The Daily Tar Heel

Serving the students and the University community since 1893

Monday December 5th

One shirt, two shirt, red shirt, blue shirt

I have enough T-shirts. Long-sleeve, short-sleeve. White tee, tall tee. Turtleneck, V-neck. You name it, I’ve got it in at least one color. I definitely do not need any more.

And this is why I’m tired of the charity 5k races. Is there really no other way to galvanize the support of a group of people toward a specific cause? I’ve got to think there is.

I’m not sure why so many people agree to pay to run all these 5k races. Maybe it’s a guilt-free way to feel like you’re making a difference. Pay $15, spend 30 minutes running and bam! You’ve just helped some third-world country cure their hunger problem or find a cure for cancer.

The shirts? Charity shirts have come a long way since being completely covered with business sponsors on the back. While, admittedly, some are pretty cool, isn’t one enough? Or are they a collector item that I don’t know about?

The prizes? I’m pretty sure the same few guys from the cross country team win every single time.

Charity 5ks sparked my animosity, but my dislike of boring fundraisers goes beyond 5ks. We should hold all of our fundraisers accountable to a higher standard of creativity.

UNC Dance Marathon may be one of the few exceptions. While the Dance Marathoners may be entirely too over-enthusiastic, at least they have a compelling product that requires a lot of time and dedication from the people who participate. No other fundraiser is like theirs.

While I obviously can’t stop the barrage of 5ks from occurring each year, I’ve made a list of criteria for students to follow before participating in any club or organization fundraiser that I encourage everyone to follow.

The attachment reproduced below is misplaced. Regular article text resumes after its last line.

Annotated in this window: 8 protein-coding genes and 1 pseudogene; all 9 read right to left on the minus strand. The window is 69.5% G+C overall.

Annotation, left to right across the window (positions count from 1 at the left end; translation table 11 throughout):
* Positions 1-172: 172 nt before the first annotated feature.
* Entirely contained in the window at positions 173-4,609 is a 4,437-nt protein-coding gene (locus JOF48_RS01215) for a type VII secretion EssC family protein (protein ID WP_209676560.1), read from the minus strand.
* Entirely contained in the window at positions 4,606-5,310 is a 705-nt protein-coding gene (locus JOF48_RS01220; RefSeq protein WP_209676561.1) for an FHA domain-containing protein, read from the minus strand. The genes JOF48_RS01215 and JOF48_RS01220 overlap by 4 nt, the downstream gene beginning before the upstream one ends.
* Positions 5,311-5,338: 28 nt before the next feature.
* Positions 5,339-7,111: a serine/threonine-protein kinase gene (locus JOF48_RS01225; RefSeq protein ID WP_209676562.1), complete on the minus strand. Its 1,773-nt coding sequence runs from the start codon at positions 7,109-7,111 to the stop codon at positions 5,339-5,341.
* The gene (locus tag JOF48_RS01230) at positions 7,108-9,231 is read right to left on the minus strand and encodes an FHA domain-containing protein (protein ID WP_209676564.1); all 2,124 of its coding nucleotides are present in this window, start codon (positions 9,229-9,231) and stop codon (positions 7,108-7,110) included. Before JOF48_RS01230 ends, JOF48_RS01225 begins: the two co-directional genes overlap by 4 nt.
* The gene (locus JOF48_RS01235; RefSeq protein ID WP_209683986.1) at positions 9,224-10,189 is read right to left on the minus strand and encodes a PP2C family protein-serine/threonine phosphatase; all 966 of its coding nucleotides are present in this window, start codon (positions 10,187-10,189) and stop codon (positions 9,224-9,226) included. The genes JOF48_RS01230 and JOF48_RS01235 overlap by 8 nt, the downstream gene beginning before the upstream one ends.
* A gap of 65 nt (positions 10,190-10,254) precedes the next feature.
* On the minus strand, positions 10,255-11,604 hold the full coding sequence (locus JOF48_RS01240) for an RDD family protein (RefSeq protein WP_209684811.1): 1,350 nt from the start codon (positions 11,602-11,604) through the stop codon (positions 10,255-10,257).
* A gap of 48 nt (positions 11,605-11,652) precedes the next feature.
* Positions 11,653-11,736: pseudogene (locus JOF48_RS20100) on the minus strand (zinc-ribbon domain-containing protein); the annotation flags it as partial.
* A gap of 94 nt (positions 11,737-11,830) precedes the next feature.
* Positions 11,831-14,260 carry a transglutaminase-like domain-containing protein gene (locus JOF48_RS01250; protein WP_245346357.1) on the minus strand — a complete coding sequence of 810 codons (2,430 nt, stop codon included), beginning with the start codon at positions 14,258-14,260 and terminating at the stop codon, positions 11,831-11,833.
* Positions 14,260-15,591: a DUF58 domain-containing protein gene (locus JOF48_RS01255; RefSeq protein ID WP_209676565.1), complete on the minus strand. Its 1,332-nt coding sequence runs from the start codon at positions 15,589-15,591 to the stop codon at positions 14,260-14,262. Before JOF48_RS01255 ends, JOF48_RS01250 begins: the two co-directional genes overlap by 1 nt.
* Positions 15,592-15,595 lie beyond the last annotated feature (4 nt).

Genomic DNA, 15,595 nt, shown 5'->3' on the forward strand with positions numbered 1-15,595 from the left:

n?Time: I recognize the importance of giving time, money and service to charity. It’s a great way to get behind a cause or foundation that you really believe in. But if you are going to participate in a charity or fundraiser, you want to feel like you gave some of yourself to that organization in the form of time or sweat.

n?Originality: The fundraiser you attend doesn’t have to be the first of its kind. That’s a lot to ask. But hopefully there is something unique about it, because if you’re attending a benefit just for the sake of attending, you’re simply going through the motions.

n?Time sensitivity: There should be a limit to the number of times you participate in the same genre of fundraiser. I’ll throw out the arbitrary time of three weeks. If you want to run a 5k, make sure you have at least a couple of weeks before you go out and run the next one.

n?Selectivity: Don’t whore your benevolence around. I think some charities would be appalled at how willing some people are to help any random organization with a cause and a slogan. Show some selectivity, and it will make your commitment mean that much more.

With your help, we can maybe ensure that this year’s clubs and organizations host interesting, mentally and physically stimulating fundraisers that are actually worthy of our time and money.

David Bierer is an At-Large Columnist for The Daily Tar Heel. He is a senior business major from Charlotte. Email him at bierer@email.unc.edu

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